Mimmo Rotella was born in Catanzaro on the 7th of October 1918, the son of a milliner. Following high school he moved to Naples where he began art studies (in 1941 he went to Rome after having obtained a post at the Ministry of Postal and Telecommunication Services. From here he was sent to the School for Non-commissioned Officers in Caserta (Campania). In 1944 he left the armed forces and then obtained his diploma at the Naples Art Academy. From 1944 until 1945 he taught draftsmanship at his city's Institute for Surveyors.

In 1945 he moved to Rome: following his figurative beginnings and first experimentations he elaborated a manner of pictorial expression of neo-geometrical matrix. His participation in exhibitions began in 1947 at the Mostra Sindacale di Arti Figurative. He also took part in all the annual exhibitions of the Art Club up until 1951, both in Rome and Turin. In the same year he wrote its Manifesto which in 1955 was published by Leonardo Sinisgalli in "Civiltà delle Macchine". His first one-man exhibition, with abstract-geometrical works, was held in 1951 at the Galleria Chiurazzi in Rome (an exhibition which enjoyed little favour on the part of criticism).

Also in 1951 he had his first contact with French artists, exhibiting in Paris at the "Salon des Realistes Nouvelles". For the period bridging 1951-1952 he obtained a scholarship on the part of the Fullbright Foundation, thanks to which he was able to sojourn in the United States at the University of Kansas City with the appointment as Artist in Residence. Here he created a large mural composition and recorded phonetic poems with the accompaniment of percussion instruments. In Rome he showed the 'torn poster' for the first time in an exhibition entitled "Esposizione d'arte attuale" (1955). He carried out the so-called "double décollage": that is, the poster firstly removed from the wall and then torn up in the studio. In this period he also made use of the retros d'affiche, using the verso of the posters with the result obtained of non-figurative and monochrome works.

He began to receive acknowledgements in 1956 with the Graziano Award, followed in 1957 by the Battistoni e della Pubblica Istruzione Award. With the Cinecittà series of 1958 he chose both the figures and faces of film posters, orientating his production towards works of a more figurative type. Already recognized by criticism at the close of the 1950's as being an exponent of the "Young Roman Painting, Rotella was labelled as the 'poster ripper' or the 'painter of glued paper'. In 1958 he was visited in Rome by the French critic Pierre Restany, a meeting which was to lead to a long friendship. In the same year he was included in the Roman exhibition entitled "Nuove tendenze dell'arte italiana", organized by Lionello Venturi and held in the seat of the Rome-New York Art Foundation. In 1960 he 'joined' the Nouveau Réalisme group (although he did not sign its manifesto). The theoretician of this movement was Pierre Restany and included - amongst others - names like Klein, Tinguely, César, Spoerri, Arman and Christo. The group also included the French artists Hains, Villeglé and Dufrêne who in fact also worked on the collage, albeit in an autonomous way. By working in the most total isolation Rotella had anticipated the path of his French colleagues who were only exhibited for the first time in 1957 at the Galerie Colette Allendy in Paris.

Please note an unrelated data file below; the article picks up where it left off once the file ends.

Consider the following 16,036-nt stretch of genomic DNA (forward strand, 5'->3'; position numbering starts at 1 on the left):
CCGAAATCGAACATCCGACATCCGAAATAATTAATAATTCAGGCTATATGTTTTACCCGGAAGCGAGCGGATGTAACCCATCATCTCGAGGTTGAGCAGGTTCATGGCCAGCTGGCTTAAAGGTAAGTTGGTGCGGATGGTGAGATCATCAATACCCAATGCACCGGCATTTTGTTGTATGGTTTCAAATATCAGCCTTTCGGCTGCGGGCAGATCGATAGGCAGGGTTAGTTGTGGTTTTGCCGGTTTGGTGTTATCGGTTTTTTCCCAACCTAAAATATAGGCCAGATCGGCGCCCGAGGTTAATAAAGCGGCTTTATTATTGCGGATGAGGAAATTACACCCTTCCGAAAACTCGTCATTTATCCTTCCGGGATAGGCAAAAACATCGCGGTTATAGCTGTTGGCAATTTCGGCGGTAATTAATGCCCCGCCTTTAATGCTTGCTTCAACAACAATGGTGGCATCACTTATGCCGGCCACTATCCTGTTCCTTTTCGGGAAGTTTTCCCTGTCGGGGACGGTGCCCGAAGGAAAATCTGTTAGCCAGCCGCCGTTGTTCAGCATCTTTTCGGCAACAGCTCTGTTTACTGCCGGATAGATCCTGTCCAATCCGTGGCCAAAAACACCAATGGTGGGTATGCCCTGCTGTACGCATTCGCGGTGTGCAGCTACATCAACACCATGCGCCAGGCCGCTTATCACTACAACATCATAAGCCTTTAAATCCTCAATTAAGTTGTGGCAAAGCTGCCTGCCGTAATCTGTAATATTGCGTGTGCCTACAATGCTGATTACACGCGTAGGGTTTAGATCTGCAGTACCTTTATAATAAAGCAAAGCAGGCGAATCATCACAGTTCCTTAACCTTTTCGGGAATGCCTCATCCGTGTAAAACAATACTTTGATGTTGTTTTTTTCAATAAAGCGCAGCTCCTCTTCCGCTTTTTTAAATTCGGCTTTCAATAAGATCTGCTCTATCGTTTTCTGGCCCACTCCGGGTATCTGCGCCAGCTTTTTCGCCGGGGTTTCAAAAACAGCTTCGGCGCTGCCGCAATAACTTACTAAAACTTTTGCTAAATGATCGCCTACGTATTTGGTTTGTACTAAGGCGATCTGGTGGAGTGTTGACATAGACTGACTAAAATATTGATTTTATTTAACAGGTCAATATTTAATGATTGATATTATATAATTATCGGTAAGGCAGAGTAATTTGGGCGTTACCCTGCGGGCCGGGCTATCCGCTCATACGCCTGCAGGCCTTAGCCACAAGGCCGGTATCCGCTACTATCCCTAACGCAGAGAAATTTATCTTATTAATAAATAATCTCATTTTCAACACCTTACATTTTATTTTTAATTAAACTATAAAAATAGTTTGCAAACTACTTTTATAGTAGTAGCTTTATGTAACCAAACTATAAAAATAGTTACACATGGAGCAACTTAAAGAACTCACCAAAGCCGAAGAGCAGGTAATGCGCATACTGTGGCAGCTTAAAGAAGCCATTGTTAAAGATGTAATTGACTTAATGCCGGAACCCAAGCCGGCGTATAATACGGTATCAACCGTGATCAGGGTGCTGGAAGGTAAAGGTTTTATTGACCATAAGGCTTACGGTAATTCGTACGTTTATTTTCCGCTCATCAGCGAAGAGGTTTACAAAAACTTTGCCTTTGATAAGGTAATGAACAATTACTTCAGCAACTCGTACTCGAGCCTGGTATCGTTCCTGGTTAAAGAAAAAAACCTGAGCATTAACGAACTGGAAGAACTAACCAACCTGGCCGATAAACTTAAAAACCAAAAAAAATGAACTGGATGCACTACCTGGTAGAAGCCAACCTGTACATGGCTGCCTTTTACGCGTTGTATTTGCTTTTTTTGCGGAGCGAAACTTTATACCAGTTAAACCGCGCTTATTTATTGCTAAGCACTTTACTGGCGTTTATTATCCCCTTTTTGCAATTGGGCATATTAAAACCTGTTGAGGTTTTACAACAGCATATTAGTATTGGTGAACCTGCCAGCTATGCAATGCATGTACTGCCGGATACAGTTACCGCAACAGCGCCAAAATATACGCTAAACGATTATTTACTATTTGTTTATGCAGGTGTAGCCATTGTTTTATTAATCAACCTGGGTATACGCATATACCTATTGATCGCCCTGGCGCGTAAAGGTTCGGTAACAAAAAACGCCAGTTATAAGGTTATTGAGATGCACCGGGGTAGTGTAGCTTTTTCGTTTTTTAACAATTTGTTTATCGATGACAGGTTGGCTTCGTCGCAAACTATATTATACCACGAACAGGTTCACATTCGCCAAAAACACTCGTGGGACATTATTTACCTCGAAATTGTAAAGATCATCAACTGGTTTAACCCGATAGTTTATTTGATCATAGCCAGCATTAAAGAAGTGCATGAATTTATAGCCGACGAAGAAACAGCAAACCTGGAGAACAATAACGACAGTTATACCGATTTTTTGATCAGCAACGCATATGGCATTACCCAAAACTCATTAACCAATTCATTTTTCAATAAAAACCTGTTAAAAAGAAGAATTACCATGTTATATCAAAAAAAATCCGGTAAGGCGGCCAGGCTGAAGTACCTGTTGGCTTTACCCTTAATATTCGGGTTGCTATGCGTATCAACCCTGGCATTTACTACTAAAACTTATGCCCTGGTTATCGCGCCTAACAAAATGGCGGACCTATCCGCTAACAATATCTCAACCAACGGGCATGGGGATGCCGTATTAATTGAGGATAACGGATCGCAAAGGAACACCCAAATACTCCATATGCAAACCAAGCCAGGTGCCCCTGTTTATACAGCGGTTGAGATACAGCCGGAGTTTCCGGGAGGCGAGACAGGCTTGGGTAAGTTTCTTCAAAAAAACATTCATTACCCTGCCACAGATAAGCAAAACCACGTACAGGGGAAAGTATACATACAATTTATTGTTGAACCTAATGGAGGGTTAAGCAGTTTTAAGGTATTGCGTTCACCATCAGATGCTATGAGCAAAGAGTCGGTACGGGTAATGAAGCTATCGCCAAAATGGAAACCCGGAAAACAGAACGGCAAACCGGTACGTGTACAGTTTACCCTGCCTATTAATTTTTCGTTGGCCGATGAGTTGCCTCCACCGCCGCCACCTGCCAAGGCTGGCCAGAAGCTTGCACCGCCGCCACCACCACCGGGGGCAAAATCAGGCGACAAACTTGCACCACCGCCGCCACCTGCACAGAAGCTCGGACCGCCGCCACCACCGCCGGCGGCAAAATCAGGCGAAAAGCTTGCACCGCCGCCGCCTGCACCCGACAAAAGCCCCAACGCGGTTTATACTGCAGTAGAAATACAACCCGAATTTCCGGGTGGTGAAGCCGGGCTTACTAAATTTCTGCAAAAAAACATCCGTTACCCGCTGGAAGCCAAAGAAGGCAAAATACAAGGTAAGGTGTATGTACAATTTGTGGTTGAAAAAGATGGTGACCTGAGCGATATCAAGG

Together with his décollages Rotella also created assemblages of objects bought from junk dealers: bottle caps and stoppers, pieces of rope, twine etc.

American Pop Art and Abstract Expressionism, together with the Informal and the spatial and matteric research works carried out in Italy at the time by Fontana and Burri, played an important role in directing Rotella's pictorial orientation. In 1964 he was invited to take part in the Venice Biennial.__While the press increasingly more talked about the phenomenon of Affichisme Rotella moved to Paris where he began to elaborate a procedure of serial production by way of the projection of images in the negative on emulsified canvas. In 1972, he published an audacious autobiography titled "Autorotella".

The "Plastiforme" were created in 1975: ripped posters placed on a polyurethane support with the intention of giving them tridimensionality. In the same year he recorded his first Italian LP of phonetic poems, presented by Alfredo Todisco. In 1976 he took part in the International Recital of Sound Poetry - Poetry Action at the Atelier Annick Le Moine. Another experimentation carried out in those years was that of rolling up posters and closing them in plexiglass cubes. On having left Paris in order to set up home and studio in Milan (1980), during the 1980's he elaborated his "Blanks" or coperture d'affiches : zeroed advertising posters covered with white sheets of paper - as happens for posters that are replaced or have finished their billboard lease - following a conceptual operation. In 1992 he was conferred the title of Officiel des arts et des Lettres by the French Minister of Culture, Jack Lang. In 1994 he was invited to take part in "Italian Metamorphosis" held at the Guggenheim Museum in New York. In 1996 he took part in "Face ... l'Histoire" at the Centre Pompidou and in the exhibition entitled "Halls of Mirrors" held at the Museum of Contemporary Art in Los Angeles (an exhibition that was to tour the world, Rome included). 1996 also saw the Internet inauguration of a one-man exhibition which was diffused online - the first event of its kind in Italy.

In 1997 Rotella dedicated the cycle of works entitled "Felliniana" to the films by Federico Fellini. In 1999 the Mayor of his natal city, Sergio Abramo, signed a City Council order authorizing Rotella to freely remove posters in Catanzaro and its environs.